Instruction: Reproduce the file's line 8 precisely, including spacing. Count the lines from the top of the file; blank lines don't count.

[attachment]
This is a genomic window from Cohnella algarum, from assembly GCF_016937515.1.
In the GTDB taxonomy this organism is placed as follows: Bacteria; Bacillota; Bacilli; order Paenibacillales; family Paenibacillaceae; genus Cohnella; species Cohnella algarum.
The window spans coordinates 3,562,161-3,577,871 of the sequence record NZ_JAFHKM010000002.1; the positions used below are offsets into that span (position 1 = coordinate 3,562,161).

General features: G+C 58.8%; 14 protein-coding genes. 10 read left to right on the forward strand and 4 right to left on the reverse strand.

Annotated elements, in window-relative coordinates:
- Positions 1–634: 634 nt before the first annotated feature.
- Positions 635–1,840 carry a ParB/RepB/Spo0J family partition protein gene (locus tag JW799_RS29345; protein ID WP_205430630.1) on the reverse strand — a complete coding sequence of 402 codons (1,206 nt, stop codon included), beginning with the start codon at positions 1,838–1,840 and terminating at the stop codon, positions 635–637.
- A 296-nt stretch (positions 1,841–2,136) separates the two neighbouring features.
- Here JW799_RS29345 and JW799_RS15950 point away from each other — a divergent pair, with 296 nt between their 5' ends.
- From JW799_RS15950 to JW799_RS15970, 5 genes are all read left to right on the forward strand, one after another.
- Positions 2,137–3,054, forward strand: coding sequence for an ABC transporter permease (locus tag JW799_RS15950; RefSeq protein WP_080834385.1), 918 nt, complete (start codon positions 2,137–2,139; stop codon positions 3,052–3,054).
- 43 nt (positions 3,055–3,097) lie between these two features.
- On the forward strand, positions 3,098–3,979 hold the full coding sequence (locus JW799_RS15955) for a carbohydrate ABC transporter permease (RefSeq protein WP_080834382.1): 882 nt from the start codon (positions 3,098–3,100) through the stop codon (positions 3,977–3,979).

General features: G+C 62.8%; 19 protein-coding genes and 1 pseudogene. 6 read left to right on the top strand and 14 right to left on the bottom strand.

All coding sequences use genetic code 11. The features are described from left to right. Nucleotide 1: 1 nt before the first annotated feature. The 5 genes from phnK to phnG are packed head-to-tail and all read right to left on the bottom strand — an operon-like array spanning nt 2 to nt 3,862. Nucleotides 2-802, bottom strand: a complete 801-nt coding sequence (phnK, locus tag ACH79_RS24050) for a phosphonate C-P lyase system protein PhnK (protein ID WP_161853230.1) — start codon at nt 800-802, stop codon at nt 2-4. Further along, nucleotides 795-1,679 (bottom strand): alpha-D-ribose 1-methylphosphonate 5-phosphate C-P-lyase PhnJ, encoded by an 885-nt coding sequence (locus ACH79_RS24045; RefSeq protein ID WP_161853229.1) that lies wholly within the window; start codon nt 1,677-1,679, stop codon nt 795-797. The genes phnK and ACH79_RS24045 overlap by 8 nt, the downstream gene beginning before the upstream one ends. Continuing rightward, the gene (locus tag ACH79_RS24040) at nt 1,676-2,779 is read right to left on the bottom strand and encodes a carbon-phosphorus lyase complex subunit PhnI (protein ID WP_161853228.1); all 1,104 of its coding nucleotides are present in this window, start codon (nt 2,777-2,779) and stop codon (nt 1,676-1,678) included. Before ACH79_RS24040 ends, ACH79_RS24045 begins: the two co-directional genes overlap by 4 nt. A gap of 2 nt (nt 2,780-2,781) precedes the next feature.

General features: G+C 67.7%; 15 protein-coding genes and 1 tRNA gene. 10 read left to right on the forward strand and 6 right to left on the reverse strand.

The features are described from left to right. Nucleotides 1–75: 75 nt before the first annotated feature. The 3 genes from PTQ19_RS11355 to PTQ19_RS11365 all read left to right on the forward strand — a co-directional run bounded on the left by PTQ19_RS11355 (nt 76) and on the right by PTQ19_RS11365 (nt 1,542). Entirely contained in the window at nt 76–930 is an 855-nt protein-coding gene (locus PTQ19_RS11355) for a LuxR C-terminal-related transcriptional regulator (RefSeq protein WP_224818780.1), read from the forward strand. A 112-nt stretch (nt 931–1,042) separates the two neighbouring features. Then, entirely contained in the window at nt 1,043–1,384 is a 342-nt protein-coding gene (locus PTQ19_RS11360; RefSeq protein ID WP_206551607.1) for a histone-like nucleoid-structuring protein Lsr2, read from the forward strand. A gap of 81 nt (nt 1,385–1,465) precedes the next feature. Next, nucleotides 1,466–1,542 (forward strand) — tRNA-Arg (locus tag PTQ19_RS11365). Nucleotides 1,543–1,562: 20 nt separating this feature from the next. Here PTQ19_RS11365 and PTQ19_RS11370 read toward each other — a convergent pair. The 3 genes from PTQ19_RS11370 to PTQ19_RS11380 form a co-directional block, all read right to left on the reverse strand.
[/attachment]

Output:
- A 296-nt stretch (positions 1,841–2,136) separates the two neighbouring features.